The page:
INDIANAPOLIS -- Success, indeed, was the killer.
AJ McCarron mourned the death of a dynasty last month by blasting Alabama's five-star entitlement to The Jim Rome Show. McCarron said young guys struggling with success contributed to the two-game losing streak to end the season, which seemed a bit odd on the surface since upperclassmen comprised much of the starting lineup.
"They thought we'd just show up and we'd win,” McCarron said of the young players.
But while here at the NFL combine, I wanted to find out if Alabama veterans shared McCarron's sentiments.
Turns out, according to three former players, AJ was right.
Bama was straight-up entitled.
Maybe if Chris Davis doesn't go for 109 in Jordan-Hare, entitlement would have been camouflaged by a undefeated regular season and a fourth title chance in five years.
The young players, however, disrupted the team dynamic, wide receiver Kevin Norwood said, dividing established players from the program's future cornerstones.
That's why “I'm agreeing with A.J.,” Norwood said.
“You spend more time trying to get their minds right and letting them know it's not a bad thing getting redshirted,” Norwood said. “Me and AJ got redshirted. It's not a bad thing. … It was tough just getting [the underclassmen] to go to class and keeping them out of coach [Nick Saban's] bad side.”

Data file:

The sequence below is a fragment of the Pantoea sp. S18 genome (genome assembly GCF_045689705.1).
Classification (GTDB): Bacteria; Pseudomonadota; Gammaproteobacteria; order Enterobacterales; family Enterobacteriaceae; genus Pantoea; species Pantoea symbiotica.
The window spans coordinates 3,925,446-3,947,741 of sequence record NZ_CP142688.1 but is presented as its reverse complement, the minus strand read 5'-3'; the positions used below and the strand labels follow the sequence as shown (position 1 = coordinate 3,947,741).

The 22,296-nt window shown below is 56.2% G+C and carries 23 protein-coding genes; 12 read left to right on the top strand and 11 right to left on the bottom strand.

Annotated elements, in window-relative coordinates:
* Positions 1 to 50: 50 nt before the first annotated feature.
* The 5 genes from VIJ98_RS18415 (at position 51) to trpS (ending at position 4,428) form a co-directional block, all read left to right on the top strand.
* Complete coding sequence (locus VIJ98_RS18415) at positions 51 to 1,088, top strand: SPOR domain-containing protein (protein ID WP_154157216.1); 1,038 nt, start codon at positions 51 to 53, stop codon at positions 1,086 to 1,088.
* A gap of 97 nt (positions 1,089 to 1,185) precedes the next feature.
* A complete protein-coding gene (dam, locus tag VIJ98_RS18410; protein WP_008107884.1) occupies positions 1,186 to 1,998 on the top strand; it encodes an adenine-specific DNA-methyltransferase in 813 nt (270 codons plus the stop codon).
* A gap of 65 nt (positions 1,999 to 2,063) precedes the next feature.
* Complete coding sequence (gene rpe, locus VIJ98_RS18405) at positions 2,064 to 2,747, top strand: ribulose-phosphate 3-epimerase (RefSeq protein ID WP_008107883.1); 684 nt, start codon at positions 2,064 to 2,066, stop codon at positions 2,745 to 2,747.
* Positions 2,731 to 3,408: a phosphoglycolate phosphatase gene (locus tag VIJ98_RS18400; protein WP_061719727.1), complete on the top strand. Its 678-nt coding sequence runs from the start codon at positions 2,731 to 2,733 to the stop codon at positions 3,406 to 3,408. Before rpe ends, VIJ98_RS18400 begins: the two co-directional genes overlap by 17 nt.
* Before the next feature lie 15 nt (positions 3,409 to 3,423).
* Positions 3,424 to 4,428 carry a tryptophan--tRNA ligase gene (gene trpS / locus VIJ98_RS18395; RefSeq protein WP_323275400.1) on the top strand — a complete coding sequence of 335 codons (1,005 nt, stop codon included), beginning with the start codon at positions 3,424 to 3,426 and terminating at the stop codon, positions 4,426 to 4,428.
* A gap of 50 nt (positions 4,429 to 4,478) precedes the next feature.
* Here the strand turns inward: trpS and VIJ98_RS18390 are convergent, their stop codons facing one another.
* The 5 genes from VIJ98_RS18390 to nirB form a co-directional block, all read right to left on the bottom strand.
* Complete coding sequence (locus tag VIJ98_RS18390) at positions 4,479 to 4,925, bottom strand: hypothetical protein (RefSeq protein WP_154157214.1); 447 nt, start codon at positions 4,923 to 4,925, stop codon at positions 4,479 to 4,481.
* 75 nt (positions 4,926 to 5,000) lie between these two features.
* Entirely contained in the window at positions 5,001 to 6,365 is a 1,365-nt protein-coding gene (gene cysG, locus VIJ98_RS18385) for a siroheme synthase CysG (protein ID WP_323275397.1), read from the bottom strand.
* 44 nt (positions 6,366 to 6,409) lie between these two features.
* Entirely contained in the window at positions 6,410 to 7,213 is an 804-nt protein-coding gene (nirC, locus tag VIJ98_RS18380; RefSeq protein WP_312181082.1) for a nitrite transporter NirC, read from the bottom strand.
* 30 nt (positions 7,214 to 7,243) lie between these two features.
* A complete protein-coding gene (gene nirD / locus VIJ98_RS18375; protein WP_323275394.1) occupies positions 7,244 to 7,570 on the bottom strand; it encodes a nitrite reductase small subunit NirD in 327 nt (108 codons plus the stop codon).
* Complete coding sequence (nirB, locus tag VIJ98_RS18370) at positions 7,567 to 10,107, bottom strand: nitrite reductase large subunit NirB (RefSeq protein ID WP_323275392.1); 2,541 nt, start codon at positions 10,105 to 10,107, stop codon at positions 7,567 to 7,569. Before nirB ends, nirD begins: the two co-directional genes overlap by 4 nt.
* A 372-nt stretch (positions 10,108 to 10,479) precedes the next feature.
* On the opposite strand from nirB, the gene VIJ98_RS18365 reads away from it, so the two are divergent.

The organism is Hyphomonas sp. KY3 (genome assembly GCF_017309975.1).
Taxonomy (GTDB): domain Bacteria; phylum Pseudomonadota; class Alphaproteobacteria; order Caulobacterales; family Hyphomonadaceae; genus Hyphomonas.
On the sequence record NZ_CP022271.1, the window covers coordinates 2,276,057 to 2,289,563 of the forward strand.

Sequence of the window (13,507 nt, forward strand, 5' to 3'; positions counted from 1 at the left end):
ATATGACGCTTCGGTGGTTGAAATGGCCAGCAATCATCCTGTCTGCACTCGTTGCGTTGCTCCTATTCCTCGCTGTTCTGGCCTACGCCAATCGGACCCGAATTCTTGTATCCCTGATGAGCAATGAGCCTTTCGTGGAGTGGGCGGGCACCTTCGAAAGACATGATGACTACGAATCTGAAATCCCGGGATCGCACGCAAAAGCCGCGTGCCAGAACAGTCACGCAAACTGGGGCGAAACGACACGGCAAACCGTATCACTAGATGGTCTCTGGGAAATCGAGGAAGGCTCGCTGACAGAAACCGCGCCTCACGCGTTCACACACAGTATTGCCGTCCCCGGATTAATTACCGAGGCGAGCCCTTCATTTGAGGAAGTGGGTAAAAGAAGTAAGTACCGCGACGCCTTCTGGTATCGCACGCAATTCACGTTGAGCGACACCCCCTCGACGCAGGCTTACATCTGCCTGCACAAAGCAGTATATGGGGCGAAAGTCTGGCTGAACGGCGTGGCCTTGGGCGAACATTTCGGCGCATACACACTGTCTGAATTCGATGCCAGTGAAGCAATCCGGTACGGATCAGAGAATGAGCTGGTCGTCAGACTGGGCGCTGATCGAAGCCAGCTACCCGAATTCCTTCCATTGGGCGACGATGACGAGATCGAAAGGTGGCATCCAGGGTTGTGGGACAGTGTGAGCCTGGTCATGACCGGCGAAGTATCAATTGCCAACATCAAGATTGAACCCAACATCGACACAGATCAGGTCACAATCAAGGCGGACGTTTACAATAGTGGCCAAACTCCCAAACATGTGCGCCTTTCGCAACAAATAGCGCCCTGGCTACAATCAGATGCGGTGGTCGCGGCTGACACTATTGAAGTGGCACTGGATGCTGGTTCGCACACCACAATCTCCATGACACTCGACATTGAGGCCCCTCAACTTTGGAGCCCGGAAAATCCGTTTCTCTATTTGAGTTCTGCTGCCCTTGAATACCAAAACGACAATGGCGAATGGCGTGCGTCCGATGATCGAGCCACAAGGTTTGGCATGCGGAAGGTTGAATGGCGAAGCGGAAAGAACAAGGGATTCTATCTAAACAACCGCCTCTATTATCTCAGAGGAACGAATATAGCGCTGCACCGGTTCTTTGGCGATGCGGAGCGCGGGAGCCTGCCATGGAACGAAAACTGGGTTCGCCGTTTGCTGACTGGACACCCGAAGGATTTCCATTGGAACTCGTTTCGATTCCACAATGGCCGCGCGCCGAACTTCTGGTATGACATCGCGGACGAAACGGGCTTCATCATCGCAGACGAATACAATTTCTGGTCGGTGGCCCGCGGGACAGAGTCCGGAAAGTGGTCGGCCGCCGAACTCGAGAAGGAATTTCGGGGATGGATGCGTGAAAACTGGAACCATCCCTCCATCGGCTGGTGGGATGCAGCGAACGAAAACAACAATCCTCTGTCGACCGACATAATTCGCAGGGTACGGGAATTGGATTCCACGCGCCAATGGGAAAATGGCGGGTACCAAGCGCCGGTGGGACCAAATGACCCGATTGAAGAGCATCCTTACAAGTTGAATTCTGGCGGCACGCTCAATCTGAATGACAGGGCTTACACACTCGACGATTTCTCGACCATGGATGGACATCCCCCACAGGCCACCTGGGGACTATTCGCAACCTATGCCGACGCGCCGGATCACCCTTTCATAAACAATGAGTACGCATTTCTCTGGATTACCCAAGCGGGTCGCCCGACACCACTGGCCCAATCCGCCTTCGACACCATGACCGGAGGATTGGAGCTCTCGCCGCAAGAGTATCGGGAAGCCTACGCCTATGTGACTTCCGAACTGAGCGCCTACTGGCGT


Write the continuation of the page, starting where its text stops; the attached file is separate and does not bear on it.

Norwood said he went to his classes, not as a boast, but to point out the much-debated Saban "process" requires balance to succeed.
Alabama's recruiting has corraled the proverbial five-star talent with relative ease the last three years, which sort of plays into Norwood's point, though it's not like Alabama hadn't recruited well in the past.
Left tackle Cyrus Kouandjio, however, says the small problems added up in 2013.
“We did have some problems off the field,” Kouandjio said. “We have a blueprint for success at Alabama, and everybody abides by it. There were a lot of things contributing. People not buying in is the root cause of it.”
Take the Auburn game, where Alabama had several costly, untimely penalties. Alabama players use this as an example -- an unfocused team pumps out more penalties than it should.
But Kouandjio isn't agreeing with AJ and Norwood about the young guys. Or at least he doesn't feel like blasting them.
“I'm not going to blame the young guys. These are our young guys,” Kouandjio said. “Then again it's hard to come into a winning program and be humble.”
Blaming youth seems a convenient case for the late-season fall. The starters -- the veterans -- were sloppy in the Sugar Bowl against Oklahoma.
To hear Norwood tell it, however, bad attitudes can permeate a locker room, affecting a what many considered a championship-caliber roster.
"You could just see it on the practice field," said defensive end Jeoffrey Pagan of the brewing problems.